How it all started
The beginning of the serious classification of languages pretty much began with Indo-European, although even before that, there had been work on other language groups.
How was Indo-European discovered? Sir William Jones, a British judge in India, compared lists of the same words in Arabic, Hebrew, Sanskrit (an ancient language of India and Hinduism), Avestan (old Persian, anscestor to the language now spoken in Iran), Classical Greek, Latin, Gothic (the language of the Germanic tribes who sacked Rome), Old Irish, and Turkish. Jones didn't nothing more than compare words in the languages, but through this, discovered that, except for Arabic and Hebrew (which are related to each other), and Turkish, all the languages were related to each other.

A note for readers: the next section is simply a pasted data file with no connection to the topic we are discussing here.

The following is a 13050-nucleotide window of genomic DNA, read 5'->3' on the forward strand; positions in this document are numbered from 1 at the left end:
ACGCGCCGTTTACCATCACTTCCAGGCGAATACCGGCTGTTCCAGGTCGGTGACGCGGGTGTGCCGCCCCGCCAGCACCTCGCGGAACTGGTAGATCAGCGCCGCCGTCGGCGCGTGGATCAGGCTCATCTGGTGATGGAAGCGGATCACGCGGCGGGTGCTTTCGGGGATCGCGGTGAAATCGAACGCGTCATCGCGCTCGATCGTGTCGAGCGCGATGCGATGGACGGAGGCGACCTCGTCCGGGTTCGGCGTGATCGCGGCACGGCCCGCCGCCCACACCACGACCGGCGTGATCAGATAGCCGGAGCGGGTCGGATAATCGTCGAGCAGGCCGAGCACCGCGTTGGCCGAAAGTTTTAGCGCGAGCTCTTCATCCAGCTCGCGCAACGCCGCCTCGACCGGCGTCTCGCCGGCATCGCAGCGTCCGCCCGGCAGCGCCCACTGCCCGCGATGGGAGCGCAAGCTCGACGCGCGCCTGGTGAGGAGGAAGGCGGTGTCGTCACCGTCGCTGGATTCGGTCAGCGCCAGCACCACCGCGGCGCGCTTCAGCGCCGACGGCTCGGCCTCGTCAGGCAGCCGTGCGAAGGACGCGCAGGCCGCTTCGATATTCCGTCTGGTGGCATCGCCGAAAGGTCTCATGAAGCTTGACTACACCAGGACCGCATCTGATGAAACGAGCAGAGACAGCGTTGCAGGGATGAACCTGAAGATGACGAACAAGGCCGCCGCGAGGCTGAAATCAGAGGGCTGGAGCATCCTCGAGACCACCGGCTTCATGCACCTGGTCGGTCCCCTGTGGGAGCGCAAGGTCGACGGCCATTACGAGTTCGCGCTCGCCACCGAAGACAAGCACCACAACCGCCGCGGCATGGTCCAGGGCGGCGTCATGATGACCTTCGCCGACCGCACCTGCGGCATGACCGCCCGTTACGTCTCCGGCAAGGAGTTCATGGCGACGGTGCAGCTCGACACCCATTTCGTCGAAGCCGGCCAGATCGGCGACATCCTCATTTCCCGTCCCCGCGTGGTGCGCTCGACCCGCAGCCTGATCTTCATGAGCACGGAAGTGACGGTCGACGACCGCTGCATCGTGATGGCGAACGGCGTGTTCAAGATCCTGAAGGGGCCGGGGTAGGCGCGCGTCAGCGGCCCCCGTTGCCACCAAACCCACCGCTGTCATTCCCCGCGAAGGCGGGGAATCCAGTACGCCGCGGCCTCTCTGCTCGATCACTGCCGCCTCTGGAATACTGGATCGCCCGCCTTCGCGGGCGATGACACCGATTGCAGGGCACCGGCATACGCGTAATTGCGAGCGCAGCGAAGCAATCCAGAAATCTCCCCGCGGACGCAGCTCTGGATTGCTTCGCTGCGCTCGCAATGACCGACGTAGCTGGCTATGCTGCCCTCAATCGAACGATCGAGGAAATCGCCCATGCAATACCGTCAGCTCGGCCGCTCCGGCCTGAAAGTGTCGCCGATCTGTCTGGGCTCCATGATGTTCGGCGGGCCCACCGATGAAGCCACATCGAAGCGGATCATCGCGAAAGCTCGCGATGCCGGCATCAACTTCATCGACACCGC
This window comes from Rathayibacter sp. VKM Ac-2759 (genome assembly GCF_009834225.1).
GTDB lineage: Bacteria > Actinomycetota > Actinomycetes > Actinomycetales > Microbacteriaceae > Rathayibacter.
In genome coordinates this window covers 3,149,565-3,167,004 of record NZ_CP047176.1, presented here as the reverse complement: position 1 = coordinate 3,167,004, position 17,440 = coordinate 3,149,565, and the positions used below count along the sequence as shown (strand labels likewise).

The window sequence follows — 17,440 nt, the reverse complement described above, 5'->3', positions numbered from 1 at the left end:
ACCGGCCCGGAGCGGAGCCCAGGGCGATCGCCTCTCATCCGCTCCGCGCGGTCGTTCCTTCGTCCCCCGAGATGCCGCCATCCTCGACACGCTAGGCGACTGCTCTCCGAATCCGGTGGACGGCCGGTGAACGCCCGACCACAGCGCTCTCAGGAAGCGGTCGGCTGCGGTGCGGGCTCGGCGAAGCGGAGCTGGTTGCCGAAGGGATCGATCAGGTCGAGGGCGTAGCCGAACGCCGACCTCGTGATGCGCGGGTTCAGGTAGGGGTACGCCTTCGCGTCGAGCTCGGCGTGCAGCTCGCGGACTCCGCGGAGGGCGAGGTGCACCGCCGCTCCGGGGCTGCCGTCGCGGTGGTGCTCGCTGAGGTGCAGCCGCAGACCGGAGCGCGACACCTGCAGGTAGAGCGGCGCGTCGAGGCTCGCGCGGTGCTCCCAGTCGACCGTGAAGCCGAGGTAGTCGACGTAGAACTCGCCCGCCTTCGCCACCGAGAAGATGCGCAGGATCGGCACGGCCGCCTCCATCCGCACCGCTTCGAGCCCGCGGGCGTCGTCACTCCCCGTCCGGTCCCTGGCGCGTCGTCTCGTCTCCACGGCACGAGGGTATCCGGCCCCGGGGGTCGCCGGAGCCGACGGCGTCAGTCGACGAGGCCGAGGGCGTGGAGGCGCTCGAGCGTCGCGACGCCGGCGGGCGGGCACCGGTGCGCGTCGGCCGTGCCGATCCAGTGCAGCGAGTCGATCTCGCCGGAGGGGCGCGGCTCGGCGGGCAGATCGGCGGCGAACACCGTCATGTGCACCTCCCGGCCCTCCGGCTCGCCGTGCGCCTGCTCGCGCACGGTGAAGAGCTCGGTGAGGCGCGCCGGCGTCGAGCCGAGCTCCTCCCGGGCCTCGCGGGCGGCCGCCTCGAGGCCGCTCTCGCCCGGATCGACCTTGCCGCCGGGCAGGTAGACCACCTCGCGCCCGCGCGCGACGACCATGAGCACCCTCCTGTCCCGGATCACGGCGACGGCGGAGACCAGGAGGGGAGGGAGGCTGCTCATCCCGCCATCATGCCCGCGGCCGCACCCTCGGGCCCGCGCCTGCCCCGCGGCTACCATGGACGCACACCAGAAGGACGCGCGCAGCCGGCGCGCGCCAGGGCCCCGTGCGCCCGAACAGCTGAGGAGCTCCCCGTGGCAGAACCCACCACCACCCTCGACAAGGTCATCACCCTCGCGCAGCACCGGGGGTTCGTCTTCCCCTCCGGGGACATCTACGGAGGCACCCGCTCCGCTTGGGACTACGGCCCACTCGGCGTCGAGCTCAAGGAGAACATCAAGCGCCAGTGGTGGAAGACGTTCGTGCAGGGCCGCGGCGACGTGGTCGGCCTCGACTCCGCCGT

Indo-European today is very well-accepted--virtually no one doubts its existance--yet the methods which found this family are the very methods that today are criticized. This happened because of what happened with the study of Indo-European in the 19th century. After Indo-European was discovered, many people started studying the languages, and began finding regularities in the differences between words in the languages. Later still, they started reconstructing Proto-Indo-European, the language that gave rise to all the Indo-European languages. Since Indo-European had already been discovered, no one needed to classify the languages, and they began to think that classifying languages involved reconstructing them, while reconstructing is really something that should be done after languages have been compared and classified.
That's a brief summary of the controversy. For more detail, and an excellent introduction to historical linguistics and language classification, I highly recomend "The Origin of Language: Tracing the Evolution of the Mother Tongue" by Merritt Ruhlen.
Now, the genetic classification of the world's languages.
Back to Languages and Linguistics.